Trying to grasp the college admission scandal

With all the other news stories that are crashing around us, I am having a bit of trouble wrapping my arms around what ought to be the biggest story of the year.

The college admission scandal! It involves wealthy Americans — including at least two prominent TV and film entertainers — shelling out big money to get their children admitted to prestigious universities.

I keep returning to this thought . . .

Suppose you’re a student who has applied to a university and you are denied admission. Your grades are good enough. Your SAT and ACT scores measure up. But the university has a cap on the number of incoming freshmen it can accept; that’s the case in several of Texas’s top public universities.

Then you hear that some son or daughter of a big-time donor gets admitted. You wonder immediately whether that new freshman got in totally on merit or was he or she able to slide in via deep-pocketed Mom and Dad’s connection with the school.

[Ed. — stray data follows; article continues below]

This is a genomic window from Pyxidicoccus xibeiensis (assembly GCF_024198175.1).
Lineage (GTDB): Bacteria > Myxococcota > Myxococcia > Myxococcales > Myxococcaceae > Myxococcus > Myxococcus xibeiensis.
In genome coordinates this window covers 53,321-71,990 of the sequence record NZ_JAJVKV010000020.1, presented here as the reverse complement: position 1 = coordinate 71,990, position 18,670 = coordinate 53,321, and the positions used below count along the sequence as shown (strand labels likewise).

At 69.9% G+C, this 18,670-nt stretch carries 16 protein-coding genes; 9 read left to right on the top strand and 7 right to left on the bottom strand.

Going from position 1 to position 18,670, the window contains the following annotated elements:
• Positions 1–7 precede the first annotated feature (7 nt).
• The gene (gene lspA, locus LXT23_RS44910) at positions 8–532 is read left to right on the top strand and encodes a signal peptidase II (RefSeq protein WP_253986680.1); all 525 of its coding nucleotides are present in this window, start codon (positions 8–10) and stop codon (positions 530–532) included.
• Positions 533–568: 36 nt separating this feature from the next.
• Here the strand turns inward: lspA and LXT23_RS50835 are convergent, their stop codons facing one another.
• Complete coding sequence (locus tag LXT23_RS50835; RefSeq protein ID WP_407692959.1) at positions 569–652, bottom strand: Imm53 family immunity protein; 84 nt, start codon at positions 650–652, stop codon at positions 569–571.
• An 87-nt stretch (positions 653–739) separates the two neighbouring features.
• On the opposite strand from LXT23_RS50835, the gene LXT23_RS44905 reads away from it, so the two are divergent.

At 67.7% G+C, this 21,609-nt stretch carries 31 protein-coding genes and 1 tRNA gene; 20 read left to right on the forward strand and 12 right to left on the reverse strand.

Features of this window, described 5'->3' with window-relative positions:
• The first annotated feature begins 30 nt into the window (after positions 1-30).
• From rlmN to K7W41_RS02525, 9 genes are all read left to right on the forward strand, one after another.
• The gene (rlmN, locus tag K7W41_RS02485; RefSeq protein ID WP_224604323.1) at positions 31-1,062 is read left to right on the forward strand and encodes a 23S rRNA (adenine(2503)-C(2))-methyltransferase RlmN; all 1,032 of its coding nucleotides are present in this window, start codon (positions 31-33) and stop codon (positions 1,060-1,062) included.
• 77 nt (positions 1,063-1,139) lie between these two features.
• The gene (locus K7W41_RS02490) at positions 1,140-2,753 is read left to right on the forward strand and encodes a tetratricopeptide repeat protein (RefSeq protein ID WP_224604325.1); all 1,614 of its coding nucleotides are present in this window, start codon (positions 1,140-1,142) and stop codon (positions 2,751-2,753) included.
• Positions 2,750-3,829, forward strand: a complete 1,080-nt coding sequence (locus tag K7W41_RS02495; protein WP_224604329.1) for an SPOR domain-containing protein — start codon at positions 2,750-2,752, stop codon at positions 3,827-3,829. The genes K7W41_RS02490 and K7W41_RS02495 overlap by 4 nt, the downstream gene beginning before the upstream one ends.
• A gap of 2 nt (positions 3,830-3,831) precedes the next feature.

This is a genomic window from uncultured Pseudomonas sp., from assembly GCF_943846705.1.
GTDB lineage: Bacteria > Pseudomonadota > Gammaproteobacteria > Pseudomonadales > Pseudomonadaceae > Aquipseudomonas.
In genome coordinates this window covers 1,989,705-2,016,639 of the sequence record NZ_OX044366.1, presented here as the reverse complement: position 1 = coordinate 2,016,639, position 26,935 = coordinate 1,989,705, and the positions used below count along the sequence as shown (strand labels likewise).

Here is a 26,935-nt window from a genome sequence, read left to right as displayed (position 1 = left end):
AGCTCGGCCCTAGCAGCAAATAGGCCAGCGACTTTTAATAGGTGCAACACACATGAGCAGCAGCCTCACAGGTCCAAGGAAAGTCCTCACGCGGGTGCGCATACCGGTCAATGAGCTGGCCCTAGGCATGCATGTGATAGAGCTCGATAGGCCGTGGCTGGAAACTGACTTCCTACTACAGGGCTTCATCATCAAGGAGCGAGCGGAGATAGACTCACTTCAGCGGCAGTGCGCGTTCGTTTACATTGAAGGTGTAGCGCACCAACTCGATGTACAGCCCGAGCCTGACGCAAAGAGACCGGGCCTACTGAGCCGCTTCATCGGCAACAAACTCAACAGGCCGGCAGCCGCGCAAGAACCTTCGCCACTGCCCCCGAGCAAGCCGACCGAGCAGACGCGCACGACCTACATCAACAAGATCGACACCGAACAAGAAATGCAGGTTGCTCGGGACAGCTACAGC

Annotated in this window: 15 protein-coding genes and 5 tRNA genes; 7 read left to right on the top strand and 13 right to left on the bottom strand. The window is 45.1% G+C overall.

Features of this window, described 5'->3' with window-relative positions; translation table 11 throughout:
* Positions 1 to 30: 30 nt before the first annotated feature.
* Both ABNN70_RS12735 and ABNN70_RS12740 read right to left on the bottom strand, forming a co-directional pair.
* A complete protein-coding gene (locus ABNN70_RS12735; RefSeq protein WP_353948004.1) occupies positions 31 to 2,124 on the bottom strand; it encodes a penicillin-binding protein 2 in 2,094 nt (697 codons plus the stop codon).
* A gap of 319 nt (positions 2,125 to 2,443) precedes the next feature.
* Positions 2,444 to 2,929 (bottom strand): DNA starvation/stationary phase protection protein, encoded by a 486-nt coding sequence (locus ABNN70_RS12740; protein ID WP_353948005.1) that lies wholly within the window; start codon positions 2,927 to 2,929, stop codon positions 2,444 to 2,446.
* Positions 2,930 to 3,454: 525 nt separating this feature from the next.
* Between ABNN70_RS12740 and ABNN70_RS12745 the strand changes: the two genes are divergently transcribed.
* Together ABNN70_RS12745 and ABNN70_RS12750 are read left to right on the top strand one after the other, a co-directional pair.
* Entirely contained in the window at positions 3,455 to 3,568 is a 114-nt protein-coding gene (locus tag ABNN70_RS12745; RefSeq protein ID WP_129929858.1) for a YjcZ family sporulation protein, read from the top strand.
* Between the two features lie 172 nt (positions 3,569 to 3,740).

This scandal speaks to a whole array of matters that need careful examination. Privilege appears to be at the top of the heap. How many of our colleges and universities are involved in this horrible story? Are worthy high school graduates being denied admission because someone else has greased the palm of some university president, chancellor or regent?

The entertainers in question — Lori Laughlin and Felicity Huffman — have posted hefty bonds to be released from jail. Their troubles are just beginning.

So, too, should college and universities administrators squirm as this story continues to gather pace.

I hope we don’t lose interest in this matter.